Open Access Research article

From planning to practice: building the national network for the surveillance of severe maternal morbidity

Samira M Haddad1, José G Cecatti12*, Mary A Parpinelli1, João P Souza3, Maria L Costa1, Maria H Sousa2, Fernanda G Surita1, João L Pinto e Silva1, Rodolfo C Pacagnella1, Rodrigo S Camargo1, Maria V Bahamondes2, Vilma Zotareli2, Lúcio T Gurgel1, Lale Say3, Robert C Pattinson4 and National Network for the Surveillance of Severe Maternal Morbidity Group1

Author Affiliations

1 Department of Obstetrics and Gynecology, School of Medical Sciences, University of Campinas, Campinas, Brazil

2 Campinas Center for Studies in Reproductive Health (CEMICAMP), Campinas, Brazil

3 UNDP/UNFPA/WHO/World Bank Special Programme of Research, Development and Research Training in Human Reproduction, Department of Reproductive Health and Research, World Health Organization, Geneva, Switzerland

4 MRC Maternal and Infant Health Care Strategies Research Unit, University of Pretoria, Gauteng, South Africa

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BMC Public Health 2011, 11:283  doi:10.1186/1471-2458-11-283

Published: 8 May 2011



Improving maternal health is one of the Millennium Development Goals for 2015. Recently some progress has been achieved in reducing mortality. On the other hand, in developed regions, maternal death is a relatively rare event compared to the number of cases of morbidity; hence studying maternal morbidity has become more relevant. Electronic surveillance systems may improve research by facilitating complete data reporting and reducing the time required for data collection and analysis. Therefore the purpose of this study was to describe the methods used in elaborating and implementing the National Network for the Surveillance of Severe Maternal Morbidity in Brazil.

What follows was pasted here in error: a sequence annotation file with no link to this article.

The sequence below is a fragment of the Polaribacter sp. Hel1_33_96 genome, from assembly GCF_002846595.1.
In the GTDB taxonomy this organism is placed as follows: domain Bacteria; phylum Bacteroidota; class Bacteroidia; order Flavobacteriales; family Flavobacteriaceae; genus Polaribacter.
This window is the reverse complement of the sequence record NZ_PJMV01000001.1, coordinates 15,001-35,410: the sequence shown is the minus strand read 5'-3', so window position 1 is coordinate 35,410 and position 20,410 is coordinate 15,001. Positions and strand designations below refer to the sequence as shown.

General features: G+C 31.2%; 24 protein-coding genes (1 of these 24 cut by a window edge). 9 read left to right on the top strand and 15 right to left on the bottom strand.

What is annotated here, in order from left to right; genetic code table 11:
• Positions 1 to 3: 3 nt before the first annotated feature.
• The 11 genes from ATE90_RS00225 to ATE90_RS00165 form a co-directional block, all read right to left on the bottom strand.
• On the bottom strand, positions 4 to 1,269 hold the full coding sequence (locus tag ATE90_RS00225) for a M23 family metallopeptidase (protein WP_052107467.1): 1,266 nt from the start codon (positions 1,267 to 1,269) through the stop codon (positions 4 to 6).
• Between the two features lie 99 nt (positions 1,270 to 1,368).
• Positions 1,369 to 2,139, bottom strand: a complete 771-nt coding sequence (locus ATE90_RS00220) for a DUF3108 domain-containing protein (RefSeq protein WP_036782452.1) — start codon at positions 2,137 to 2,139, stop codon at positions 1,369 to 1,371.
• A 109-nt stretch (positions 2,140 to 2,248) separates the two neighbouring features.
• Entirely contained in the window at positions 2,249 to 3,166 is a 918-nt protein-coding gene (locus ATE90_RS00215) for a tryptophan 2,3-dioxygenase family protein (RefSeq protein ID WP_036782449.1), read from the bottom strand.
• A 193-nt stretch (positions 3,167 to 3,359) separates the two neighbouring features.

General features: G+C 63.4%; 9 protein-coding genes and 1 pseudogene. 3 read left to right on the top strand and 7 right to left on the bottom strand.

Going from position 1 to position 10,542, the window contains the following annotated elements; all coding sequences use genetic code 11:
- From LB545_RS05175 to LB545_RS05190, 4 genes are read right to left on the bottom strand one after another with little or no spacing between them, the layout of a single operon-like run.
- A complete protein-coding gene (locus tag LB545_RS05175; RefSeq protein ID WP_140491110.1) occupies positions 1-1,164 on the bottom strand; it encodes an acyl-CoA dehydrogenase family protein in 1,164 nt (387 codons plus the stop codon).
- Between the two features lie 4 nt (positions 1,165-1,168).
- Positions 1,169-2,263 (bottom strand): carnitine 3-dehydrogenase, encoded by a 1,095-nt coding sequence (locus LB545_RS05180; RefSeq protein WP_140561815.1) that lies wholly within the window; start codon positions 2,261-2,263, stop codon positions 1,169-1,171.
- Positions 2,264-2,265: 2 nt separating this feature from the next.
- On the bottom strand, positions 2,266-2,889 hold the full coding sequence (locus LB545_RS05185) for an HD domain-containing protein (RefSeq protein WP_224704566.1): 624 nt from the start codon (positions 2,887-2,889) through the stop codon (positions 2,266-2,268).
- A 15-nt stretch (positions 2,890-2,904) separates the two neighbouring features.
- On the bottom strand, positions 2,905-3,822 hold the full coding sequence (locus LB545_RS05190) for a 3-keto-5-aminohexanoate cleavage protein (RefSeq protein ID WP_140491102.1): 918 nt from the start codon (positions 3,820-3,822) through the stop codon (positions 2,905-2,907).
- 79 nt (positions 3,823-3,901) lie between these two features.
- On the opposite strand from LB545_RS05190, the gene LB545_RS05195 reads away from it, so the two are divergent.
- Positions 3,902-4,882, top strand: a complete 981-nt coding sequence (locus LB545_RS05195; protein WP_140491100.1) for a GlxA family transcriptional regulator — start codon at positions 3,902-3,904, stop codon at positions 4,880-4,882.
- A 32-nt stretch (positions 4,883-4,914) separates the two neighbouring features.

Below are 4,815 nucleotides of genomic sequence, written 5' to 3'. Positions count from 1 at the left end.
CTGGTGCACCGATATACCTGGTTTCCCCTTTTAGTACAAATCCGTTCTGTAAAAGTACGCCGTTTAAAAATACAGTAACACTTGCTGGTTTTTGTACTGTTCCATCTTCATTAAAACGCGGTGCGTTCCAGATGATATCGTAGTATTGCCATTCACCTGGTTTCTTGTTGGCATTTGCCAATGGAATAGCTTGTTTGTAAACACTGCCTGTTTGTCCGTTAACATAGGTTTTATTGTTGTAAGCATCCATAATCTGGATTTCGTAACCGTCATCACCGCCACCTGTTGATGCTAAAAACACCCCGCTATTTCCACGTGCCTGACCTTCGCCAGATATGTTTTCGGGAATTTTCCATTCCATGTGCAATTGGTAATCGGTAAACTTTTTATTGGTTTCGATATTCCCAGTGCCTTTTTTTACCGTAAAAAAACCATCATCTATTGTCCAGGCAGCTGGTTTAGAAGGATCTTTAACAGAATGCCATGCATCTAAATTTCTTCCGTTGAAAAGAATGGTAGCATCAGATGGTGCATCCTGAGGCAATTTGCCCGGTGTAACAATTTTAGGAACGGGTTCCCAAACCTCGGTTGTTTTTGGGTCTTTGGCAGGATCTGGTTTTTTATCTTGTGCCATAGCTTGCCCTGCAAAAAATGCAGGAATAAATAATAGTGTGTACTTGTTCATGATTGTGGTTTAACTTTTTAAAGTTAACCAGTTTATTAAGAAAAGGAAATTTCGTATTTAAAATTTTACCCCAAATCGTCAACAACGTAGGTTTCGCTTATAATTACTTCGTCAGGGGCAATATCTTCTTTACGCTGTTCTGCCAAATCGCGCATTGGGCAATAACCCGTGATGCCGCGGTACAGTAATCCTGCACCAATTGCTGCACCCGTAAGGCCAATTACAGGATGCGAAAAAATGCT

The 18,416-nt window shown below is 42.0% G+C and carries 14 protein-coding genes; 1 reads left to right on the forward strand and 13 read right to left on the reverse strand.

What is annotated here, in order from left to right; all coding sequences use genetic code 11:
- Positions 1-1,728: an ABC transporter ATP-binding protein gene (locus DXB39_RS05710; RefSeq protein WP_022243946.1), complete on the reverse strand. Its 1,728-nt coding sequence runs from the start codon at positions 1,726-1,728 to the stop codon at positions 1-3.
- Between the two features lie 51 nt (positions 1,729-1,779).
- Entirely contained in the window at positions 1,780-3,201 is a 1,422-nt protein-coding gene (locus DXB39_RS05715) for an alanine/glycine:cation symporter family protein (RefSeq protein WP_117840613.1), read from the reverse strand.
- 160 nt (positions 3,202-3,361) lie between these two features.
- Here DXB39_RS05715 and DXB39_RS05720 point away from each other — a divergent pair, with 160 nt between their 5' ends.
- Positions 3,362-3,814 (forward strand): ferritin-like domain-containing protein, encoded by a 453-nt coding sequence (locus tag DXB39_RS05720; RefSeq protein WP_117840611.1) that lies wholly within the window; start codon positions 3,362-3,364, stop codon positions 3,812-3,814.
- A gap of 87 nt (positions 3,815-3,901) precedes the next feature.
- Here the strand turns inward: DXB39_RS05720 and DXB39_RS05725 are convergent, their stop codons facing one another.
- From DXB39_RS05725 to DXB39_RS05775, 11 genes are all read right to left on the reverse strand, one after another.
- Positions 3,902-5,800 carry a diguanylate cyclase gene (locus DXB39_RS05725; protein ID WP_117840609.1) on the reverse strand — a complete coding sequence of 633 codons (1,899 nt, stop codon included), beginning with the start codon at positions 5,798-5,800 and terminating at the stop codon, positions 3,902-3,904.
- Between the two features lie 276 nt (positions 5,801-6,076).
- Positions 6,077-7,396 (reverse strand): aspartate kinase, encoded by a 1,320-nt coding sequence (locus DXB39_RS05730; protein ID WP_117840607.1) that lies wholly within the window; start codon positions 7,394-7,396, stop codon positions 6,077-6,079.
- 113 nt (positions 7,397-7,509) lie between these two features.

The project consisted of a multicenter, cross-sectional study for the surveillance of severe maternal morbidity including near-miss, in Brazil.


Following the development of a conceptual framework, centers were selected for inclusion in the network, consensus meetings were held among the centers, an electronic data collection system was identified, specific software and hardware tools were developed, research material was prepared, and the implementation process was initiated and analyzed.


The conceptual framework developed for this network was based on the experience acquired in various studies carried out in the area over recent years and encompasses maternal and perinatal health. It is innovative especially in the context of a developing country. The implementation of the project represents the first step towards this planned management. The system online elaborated for this surveillance network may be used in further studies in reproductive and perinatal health.

surveillance network; severe maternal morbidity; near-miss; multicenter cross-sectional study